Philanthropist scoops award

Tim Conibear receives his award for his Waves 4 Change programme.

A social entrepreneur has received one of the most prestigious awards for philanthropy for his development work with 250 children in Lavender Hill, Khayelitsha and Masiphumelele.

Tim Conibear can be seen on the beaches of Muizenberg, teaching children from these communities how to surf as part of the Waves 4 Change development programme and as a result he’s been given one of the Inyathelo Philanthropy awards for sports development.

Mr Conibear, who lives in Kalk Bay, is one of five people who won awards this year for their contribution towards social change.

His development work concentrates mainly on children aged between 11 and 14, who have experienced trauma, to acquire new coping skills and personal strength through surfing.

Nominations for the awards come from peers, members of the communities in which the philanthropists work, and by the non-profit organisations that they support. The winners are chosen by a panel of independent judges.

Inyathelo, The South African Institute for Advancement, celebrated 10 years of honouring individuals whose personal giving has contributed to sustainable social change in South Africa.

Five people were awarded at the Rotunda, Camps Bay, on Thursday November 3 in the categories of education, community sports, youth development, community development and family philanthropy.

Inyathelo acting executive director, Nomfundo Walaza, said that the awards are part of Inyathelo’s commitment to building a vibrant democracy in South Africa.

“Our awards seek to inspire others to give by recognising the incredible role models who live and work among us. Philanthropists pay a critical role in benefiting society through their interest, passion, generosity and foresight.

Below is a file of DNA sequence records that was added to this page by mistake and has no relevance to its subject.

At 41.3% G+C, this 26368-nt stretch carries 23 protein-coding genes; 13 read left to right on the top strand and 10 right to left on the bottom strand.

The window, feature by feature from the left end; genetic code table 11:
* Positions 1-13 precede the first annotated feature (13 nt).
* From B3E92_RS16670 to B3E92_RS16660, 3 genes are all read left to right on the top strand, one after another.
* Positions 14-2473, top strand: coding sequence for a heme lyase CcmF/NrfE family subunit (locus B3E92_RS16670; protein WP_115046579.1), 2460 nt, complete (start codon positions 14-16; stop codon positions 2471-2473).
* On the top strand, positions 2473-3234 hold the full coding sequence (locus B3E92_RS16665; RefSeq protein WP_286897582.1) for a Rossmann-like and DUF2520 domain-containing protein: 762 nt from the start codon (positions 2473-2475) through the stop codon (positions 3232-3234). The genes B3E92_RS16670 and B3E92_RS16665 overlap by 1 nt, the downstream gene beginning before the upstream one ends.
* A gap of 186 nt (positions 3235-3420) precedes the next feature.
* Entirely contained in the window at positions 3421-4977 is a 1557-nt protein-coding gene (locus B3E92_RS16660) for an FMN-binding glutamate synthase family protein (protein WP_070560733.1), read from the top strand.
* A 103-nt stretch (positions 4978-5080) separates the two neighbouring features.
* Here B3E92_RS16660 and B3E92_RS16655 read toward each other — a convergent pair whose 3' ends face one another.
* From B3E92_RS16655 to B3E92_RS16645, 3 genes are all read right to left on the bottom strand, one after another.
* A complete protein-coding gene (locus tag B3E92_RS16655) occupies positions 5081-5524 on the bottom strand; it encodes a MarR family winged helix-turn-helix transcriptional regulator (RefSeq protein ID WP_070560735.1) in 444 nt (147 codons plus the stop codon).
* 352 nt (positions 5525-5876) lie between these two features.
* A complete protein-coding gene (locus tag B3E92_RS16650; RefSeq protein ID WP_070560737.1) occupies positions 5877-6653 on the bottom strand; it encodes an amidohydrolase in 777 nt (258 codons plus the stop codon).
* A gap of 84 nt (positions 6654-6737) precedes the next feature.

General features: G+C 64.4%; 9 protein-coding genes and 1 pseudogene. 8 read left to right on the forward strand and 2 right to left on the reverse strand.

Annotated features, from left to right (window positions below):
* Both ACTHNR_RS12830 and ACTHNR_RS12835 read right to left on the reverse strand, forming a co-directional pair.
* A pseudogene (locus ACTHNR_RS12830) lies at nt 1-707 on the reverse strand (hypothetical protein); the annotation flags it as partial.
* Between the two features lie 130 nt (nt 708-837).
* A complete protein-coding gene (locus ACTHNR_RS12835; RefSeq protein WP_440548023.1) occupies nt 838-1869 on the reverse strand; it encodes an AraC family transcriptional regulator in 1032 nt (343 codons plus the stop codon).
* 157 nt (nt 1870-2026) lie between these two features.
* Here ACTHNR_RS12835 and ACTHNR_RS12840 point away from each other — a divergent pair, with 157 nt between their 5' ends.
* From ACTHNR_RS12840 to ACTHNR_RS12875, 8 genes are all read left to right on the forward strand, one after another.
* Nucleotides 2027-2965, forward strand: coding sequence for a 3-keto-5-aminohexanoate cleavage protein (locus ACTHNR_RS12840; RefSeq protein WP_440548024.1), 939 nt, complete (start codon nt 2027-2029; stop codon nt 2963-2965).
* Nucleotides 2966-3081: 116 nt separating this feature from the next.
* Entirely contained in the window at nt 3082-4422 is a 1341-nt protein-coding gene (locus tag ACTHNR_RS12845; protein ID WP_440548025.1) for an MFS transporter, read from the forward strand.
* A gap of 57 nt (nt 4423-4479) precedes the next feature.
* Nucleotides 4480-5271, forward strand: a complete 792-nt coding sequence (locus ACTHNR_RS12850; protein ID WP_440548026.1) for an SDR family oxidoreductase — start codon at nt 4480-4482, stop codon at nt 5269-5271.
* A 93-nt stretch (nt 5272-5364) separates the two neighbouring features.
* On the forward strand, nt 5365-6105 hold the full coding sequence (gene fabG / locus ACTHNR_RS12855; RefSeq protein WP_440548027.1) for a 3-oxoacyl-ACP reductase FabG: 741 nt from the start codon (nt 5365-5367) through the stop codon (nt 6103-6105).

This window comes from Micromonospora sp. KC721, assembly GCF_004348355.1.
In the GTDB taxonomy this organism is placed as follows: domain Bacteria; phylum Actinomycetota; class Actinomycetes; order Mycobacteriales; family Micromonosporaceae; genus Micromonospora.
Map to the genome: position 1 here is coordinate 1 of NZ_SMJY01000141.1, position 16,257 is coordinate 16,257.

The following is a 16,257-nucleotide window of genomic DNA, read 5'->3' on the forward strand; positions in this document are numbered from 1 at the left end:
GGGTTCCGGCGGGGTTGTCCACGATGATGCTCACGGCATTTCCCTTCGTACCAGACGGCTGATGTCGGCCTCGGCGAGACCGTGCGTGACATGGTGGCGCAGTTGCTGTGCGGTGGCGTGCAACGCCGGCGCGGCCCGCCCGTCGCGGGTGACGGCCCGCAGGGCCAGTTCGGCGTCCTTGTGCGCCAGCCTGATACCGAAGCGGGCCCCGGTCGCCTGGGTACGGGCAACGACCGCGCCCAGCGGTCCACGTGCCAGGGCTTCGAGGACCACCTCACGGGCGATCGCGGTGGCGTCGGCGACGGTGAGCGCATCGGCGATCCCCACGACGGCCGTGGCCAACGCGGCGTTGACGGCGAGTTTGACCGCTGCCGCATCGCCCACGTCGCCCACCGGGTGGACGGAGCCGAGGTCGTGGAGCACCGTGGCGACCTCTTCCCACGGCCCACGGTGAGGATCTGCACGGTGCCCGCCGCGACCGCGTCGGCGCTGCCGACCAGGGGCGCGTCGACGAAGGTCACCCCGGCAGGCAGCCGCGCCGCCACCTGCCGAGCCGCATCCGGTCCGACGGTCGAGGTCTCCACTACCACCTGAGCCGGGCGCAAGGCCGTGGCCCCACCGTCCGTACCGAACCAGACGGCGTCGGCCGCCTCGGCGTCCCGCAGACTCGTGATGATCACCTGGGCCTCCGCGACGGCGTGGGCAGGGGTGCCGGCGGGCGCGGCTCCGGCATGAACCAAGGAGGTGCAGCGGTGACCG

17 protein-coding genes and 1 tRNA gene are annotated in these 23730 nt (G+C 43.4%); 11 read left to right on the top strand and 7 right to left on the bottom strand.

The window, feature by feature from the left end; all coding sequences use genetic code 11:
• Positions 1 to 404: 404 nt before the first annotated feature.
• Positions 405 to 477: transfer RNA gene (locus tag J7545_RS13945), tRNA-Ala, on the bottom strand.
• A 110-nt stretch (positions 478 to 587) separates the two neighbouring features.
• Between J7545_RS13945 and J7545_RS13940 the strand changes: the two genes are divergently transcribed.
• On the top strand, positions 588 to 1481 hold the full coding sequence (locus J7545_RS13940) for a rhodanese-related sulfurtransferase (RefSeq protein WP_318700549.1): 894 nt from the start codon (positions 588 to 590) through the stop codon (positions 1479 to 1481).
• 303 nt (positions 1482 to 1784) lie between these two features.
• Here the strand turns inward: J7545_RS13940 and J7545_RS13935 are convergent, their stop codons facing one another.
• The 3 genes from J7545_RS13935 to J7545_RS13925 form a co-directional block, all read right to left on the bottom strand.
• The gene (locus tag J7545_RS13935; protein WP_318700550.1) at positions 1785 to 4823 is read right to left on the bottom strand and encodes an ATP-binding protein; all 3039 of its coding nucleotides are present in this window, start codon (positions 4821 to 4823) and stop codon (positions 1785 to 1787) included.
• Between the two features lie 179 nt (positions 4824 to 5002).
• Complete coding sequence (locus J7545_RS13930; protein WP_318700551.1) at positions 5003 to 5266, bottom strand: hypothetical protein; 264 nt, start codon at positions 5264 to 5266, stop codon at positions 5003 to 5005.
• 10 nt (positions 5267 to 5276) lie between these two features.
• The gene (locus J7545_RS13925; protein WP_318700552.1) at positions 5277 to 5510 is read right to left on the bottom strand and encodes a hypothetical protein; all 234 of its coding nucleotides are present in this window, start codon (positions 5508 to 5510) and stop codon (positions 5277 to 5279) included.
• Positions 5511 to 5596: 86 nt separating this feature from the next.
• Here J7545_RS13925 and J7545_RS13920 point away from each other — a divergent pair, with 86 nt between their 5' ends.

“At Inyathelo we hope that in acknowledging the individuals who commit their funds and resources to better the lives of others, we will encourage others to do the same,”said Ms Walaza.

The Waves 4 Change programme was started by Mr Conibear in 2011.

Today 20 surf and life coaches are employed by the programme. They are mentored by a team of three healthcare professionals who work with 250 children weekly, as well as 150 parents and 50 teachers.

Waves 4 Change believes that strong and healthy community connections enable the children to trust more, speak about their difficulties and imagine a better future.

Mr Conibear compared surfing to the situations some of the children have faced.

“It takes bravery, confidence and strength – all of the things that get knocked out of you when you go through a difficult experience, and we show them that they can get back up,” he said.

Plans are under way to extend the programme to East London, Port Elizabeth and possibly Liberia.